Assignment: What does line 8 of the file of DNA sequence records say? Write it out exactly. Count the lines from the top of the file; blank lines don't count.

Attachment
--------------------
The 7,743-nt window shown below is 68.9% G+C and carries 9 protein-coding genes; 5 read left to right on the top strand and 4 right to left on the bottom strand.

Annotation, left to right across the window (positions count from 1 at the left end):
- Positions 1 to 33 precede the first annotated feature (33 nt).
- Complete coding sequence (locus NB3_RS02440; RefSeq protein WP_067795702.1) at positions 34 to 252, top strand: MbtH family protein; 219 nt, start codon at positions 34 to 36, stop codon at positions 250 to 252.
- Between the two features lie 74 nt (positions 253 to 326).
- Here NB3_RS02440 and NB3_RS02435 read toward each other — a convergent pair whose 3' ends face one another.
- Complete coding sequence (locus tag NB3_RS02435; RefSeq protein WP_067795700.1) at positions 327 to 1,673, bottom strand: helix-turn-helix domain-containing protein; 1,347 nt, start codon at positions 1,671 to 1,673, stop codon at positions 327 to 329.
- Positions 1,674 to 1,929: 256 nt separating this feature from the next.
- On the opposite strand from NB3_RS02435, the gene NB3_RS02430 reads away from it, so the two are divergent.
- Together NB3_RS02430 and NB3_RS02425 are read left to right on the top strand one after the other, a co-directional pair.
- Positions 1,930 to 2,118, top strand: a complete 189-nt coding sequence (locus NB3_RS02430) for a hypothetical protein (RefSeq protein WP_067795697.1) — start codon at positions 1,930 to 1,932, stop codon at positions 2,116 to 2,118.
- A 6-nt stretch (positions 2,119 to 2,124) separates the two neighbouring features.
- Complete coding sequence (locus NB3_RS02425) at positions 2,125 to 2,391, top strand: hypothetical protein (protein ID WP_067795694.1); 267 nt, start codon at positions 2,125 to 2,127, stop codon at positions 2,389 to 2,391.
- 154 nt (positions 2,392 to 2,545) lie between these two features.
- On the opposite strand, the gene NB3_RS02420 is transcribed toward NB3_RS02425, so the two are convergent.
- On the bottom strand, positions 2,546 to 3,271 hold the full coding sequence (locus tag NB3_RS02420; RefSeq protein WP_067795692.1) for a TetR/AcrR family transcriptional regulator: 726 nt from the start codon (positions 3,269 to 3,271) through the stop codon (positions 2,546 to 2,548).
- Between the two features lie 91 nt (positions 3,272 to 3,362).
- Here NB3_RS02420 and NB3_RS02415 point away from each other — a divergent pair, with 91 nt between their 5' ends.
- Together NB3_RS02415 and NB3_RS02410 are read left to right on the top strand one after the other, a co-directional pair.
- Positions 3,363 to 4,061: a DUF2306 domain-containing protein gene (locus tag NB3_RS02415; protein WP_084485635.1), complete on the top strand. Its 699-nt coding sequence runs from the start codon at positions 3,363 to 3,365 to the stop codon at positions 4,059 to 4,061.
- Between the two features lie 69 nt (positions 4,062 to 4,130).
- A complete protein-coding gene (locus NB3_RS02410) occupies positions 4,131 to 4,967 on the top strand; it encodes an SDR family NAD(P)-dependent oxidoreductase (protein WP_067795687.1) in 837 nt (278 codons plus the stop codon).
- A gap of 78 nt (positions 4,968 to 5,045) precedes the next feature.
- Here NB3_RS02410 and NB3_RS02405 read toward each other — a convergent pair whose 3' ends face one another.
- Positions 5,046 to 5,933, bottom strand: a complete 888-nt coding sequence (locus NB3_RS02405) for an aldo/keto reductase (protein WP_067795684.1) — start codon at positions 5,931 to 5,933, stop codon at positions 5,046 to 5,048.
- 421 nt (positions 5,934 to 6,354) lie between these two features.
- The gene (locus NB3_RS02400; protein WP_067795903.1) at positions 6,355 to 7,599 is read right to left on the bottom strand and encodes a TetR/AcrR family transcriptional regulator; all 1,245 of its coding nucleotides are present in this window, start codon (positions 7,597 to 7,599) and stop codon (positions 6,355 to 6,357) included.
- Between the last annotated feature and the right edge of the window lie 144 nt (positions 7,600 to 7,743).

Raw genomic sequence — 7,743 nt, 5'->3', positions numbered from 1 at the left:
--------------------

- Positions 1,674 to 1,929: 256 nt separating this feature from the next.